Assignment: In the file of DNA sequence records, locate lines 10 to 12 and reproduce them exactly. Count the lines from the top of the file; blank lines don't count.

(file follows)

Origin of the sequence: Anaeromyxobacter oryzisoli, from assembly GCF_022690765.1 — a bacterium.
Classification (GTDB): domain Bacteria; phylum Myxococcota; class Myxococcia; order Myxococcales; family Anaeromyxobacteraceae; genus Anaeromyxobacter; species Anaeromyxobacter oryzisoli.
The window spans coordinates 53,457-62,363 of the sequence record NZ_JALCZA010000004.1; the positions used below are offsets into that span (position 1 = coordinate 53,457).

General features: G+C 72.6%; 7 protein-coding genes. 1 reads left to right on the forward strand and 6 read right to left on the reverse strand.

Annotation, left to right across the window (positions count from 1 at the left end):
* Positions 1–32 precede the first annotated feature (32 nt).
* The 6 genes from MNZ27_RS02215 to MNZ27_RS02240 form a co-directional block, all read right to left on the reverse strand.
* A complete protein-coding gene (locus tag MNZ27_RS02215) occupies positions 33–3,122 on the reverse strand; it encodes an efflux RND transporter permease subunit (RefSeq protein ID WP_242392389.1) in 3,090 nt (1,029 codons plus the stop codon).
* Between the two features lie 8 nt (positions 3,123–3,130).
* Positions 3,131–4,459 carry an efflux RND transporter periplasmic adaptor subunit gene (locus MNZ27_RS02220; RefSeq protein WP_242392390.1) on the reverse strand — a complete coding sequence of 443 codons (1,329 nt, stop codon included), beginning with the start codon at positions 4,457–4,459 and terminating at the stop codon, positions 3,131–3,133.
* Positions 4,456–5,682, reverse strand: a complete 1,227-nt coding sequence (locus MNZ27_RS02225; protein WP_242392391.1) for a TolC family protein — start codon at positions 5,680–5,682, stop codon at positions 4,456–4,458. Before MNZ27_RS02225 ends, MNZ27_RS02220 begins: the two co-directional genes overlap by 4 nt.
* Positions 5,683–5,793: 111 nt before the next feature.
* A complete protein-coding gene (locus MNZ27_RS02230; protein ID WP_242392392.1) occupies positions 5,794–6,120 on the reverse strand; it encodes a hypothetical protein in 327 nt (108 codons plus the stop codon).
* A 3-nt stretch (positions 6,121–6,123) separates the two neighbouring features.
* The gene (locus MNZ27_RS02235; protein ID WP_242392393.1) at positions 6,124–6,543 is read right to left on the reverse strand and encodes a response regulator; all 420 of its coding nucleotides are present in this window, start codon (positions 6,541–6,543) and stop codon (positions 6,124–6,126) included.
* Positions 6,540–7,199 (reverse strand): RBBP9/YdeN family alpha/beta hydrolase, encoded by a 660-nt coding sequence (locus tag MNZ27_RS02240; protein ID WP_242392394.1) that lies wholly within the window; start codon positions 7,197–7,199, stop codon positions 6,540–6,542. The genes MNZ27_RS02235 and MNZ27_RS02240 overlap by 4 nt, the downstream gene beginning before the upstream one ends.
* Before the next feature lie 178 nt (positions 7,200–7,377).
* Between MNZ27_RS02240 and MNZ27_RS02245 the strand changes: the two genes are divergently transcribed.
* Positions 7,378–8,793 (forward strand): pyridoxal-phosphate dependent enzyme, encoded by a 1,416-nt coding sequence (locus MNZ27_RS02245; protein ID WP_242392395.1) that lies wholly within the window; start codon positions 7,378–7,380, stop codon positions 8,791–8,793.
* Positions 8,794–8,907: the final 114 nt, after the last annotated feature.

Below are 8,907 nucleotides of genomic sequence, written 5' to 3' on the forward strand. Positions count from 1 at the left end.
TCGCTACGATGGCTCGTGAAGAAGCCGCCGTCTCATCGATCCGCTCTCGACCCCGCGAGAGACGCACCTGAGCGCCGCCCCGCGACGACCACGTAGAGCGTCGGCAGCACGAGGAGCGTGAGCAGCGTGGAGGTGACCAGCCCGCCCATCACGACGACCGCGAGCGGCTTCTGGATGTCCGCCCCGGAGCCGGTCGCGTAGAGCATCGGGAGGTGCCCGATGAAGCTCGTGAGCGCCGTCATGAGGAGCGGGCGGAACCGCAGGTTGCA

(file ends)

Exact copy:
* Positions 3,131–4,459 carry an efflux RND transporter periplasmic adaptor subunit gene (locus MNZ27_RS02220; RefSeq protein WP_242392390.1) on the reverse strand — a complete coding sequence of 443 codons (1,329 nt, stop codon included), beginning with the start codon at positions 4,457–4,459 and terminating at the stop codon, positions 3,131–3,133.
* Positions 4,456–5,682, reverse strand: a complete 1,227-nt coding sequence (locus MNZ27_RS02225; protein WP_242392391.1) for a TolC family protein — start codon at positions 5,680–5,682, stop codon at positions 4,456–4,458. Before MNZ27_RS02225 ends, MNZ27_RS02220 begins: the two co-directional genes overlap by 4 nt.
* Positions 5,683–5,793: 111 nt before the next feature.